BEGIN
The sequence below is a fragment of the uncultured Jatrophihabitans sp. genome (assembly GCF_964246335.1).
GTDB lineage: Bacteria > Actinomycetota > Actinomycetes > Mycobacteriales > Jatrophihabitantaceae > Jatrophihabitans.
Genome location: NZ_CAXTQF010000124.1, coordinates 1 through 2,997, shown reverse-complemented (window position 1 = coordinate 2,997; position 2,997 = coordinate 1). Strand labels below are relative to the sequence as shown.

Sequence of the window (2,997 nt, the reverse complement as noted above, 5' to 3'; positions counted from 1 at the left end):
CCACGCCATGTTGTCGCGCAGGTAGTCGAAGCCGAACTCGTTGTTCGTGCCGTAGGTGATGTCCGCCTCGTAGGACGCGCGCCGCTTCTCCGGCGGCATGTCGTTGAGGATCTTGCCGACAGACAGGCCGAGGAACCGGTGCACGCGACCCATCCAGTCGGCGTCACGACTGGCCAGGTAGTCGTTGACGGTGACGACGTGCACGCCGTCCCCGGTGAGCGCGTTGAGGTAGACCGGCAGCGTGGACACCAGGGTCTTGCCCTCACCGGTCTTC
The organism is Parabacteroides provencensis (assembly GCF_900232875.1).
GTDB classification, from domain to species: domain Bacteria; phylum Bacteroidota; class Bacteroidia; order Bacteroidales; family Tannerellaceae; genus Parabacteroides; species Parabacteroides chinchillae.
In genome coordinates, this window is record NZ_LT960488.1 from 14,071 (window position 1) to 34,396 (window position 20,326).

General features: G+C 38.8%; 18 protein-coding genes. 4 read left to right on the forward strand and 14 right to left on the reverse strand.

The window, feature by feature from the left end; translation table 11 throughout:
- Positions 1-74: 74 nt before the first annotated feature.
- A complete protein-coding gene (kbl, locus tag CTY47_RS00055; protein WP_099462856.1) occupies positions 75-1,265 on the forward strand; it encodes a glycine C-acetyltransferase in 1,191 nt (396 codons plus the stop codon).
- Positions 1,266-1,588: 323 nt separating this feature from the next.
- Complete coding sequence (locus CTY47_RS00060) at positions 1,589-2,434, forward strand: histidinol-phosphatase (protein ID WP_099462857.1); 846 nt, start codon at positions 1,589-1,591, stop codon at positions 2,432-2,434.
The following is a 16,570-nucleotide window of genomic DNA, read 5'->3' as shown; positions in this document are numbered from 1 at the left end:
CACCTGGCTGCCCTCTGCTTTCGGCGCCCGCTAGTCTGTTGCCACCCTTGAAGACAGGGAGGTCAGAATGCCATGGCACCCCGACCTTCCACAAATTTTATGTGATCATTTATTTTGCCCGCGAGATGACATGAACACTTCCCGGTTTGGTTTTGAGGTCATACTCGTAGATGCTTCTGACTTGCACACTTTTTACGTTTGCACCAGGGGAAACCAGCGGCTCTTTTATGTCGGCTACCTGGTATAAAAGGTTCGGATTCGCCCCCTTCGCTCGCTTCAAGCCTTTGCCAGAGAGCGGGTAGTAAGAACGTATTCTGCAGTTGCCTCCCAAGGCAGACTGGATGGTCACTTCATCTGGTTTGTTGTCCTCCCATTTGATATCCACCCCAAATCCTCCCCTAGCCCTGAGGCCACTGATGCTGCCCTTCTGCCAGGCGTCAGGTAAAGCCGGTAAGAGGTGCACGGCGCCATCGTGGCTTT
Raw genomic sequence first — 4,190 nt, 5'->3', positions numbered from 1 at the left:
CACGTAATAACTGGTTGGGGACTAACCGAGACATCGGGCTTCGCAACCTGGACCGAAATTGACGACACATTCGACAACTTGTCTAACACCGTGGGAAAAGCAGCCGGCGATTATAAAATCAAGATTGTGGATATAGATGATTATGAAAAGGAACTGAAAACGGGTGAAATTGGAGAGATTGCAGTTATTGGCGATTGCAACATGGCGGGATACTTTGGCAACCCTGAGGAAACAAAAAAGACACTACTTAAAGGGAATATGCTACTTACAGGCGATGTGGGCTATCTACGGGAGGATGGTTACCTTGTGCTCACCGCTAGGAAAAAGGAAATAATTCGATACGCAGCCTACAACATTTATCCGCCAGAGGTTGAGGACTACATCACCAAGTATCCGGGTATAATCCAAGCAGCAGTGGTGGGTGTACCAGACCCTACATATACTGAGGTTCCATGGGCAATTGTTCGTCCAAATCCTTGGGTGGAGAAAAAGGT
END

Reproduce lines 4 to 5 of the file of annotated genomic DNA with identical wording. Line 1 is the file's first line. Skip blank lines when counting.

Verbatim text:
Sequence of the window (2,997 nt, the reverse complement as noted above, 5' to 3'; positions counted from 1 at the left end):
CCACGCCATGTTGTCGCGCAGGTAGTCGAAGCCGAACTCGTTGTTCGTGCCGTAGGTGATGTCCGCCTCGTAGGACGCGCGCCGCTTCTCCGGCGGCATGTCGTTGAGGATCTTGCCGACAGACAGGCCGAGGAACCGGTGCACGCGACCCATCCAGTCGGCGTCACGACTGGCCAGGTAGTCGTTGACGGTGACGACGTGCACGCCGTCCCCGGTGAGCGCGTTGAGGTAGACCGGCAGCGTGGACACCAGGGTCTTGCCCTCACCGGTCTTC